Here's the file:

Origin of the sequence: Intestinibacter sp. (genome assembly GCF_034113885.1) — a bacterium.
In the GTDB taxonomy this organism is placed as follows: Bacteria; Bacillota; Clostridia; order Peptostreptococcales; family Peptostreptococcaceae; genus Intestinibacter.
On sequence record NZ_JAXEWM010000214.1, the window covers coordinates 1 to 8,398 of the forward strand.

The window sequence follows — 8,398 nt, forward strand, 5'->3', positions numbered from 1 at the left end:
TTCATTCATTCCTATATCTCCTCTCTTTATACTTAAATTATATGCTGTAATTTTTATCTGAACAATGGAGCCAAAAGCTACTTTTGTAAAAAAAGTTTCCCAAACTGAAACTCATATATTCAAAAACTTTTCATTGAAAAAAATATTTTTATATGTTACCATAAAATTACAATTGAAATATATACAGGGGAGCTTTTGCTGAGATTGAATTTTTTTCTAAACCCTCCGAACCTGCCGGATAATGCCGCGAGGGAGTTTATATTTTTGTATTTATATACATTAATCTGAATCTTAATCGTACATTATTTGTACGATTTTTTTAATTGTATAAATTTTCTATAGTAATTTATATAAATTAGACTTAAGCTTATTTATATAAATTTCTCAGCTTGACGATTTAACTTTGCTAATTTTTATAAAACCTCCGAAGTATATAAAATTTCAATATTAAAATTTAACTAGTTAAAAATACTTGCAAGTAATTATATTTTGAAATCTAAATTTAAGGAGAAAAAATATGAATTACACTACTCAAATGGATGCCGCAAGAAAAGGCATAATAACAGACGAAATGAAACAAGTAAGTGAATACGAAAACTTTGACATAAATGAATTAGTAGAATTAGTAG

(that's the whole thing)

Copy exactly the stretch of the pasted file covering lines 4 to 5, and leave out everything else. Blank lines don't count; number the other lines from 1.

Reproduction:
The window sequence follows — 8,398 nt, forward strand, 5'->3', positions numbered from 1 at the left end:
TTCATTCATTCCTATATCTCCTCTCTTTATACTTAAATTATATGCTGTAATTTTTATCTGAACAATGGAGCCAAAAGCTACTTTTGTAAAAAAAGTTTCCCAAACTGAAACTCATATATTCAAAAACTTTTCATTGAAAAAAATATTTTTATATGTTACCATAAAATTACAATTGAAATATATACAGGGGAGCTTTTGCTGAGATTGAATTTTTTTCTAAACCCTCCGAACCTGCCGGATAATGCCGCGAGGGAGTTTATATTTTTGTATTTATATACATTAATCTGAATCTTAATCGTACATTATTTGTACGATTTTTTTAATTGTATAAATTTTCTATAGTAATTTATATAAATTAGACTTAAGCTTATTTATATAAATTTCTCAGCTTGACGATTTAACTTTGCTAATTTTTATAAAACCTCCGAAGTATATAAAATTTCAATATTAAAATTTAACTAGTTAAAAATACTTGCAAGTAATTATATTTTGAAATCTAAATTTAAGGAGAAAAAATATGAATTACACTACTCAAATGGATGCCGCAAGAAAAGGCATAATAACAGACGAAATGAAACAAGTAAGTGAATACGAAAACTTTGACATAAATGAATTAGTAGAATTAGTAG